Written by co-star Rafael Casal and real-life friend Daveed Diggs, Tony award-winner for portraying both Thomas Jefferson and the Marquis de Lafayette in Broadway’s "Hamilton," "Blindspotting" is a film with so much on its mind, maybe too much, that it threatens to spin out of control and, eventually, it does.
Diggs' Collin is a formerly jailed ex-con with just three days left in his probation. Casal is Miles, his white friend. The both seem inseparable, with Miles always having a harder time staying out of trouble, mostly due to his anger issues. Their trade is furniture moving, in which they see the gentrification happening all over their Oakland hood, and wonder what's next for them?
Collin is the character in which we see the film's lenses through, and so, the plot thickens when he witnesses a cop shooting an unarmed black man. Collin tries to not get involved since he only has 48 hours left before the dark shadow of his probation is annulled by the courts. Of course, it doesn't help that Miles follows him everywhere he goes and is trouble with a capital T, an unhealthy ticking time-bomb that is a frustratingly unlikable character, even if he is portrayed as flawed, but with good intentions.
With all that being said, we spend the next 48 hours with these two unpredictable Californian men.
"Blindspotting" is filled with passionate intentions, but debuting director Carlos López Estrada doesn't know much about restraint. A film such as this one demands subtlety and patience to tell its story, but the 29 year-old director lacks the cinematic maturity to pull it off. It doesn't help that his characters, especially Miles, are anything but subtle. There's a melodramatic, over-the-top nature here that makes some scenes ring sometimes false.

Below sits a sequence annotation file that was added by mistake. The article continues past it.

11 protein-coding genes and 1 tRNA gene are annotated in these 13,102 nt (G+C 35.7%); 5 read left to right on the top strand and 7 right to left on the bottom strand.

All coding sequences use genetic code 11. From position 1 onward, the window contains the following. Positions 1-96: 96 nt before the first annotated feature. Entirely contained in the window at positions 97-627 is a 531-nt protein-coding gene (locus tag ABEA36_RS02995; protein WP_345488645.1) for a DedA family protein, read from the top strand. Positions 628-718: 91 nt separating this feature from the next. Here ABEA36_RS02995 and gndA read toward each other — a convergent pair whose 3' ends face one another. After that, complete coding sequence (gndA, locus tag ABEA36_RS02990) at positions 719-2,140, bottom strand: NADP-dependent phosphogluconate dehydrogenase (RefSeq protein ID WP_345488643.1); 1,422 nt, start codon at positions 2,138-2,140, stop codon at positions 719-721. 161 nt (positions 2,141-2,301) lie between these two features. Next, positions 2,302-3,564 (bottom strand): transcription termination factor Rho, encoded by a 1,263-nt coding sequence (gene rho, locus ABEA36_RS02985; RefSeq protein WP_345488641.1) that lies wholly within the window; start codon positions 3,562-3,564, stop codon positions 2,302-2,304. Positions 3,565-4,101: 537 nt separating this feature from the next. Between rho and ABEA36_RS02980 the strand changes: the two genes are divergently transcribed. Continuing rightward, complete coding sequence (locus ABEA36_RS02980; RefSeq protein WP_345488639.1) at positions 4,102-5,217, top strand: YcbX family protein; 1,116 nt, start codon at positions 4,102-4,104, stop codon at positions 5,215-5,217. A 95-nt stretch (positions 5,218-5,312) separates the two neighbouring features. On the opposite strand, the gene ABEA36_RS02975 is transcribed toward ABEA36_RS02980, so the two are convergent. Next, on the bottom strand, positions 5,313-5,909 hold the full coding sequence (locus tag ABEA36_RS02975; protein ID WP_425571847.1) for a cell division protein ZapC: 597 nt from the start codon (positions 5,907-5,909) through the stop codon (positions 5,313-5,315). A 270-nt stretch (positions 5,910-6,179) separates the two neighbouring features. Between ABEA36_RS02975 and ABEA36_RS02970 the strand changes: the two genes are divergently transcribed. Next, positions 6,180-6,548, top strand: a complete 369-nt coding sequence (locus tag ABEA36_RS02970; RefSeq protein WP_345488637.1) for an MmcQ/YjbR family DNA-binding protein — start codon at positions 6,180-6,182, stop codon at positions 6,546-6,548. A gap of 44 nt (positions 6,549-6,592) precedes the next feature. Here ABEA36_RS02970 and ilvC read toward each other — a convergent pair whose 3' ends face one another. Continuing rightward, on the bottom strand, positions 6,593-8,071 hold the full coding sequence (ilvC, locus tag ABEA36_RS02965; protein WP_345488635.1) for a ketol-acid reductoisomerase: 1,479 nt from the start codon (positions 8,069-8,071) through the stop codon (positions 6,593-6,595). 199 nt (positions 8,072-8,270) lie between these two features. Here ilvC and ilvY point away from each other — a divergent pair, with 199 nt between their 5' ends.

Yes, Estrada's anger and passion seeps through every frame, but he loses clarity and focus along the way as well. His film has some powerful moments, filled with frenetic, inspired direction, and an important message, but tonally it feels off, ditto the mix of comedy, drama and musical, Miles and Collin have a few politically charged free-styles, which muddies the film whenever it tries to find narrative momentum.
Estrada's intentions are admirable as he tries to build up the tension, with every ensuing scene, to make sure that once his film does arrive at its inevitable, palm-sweating finale, the feeling is damn-near intense. Instead, the feeling is that of contrivance rather than any kind of emotional wallop. [C+]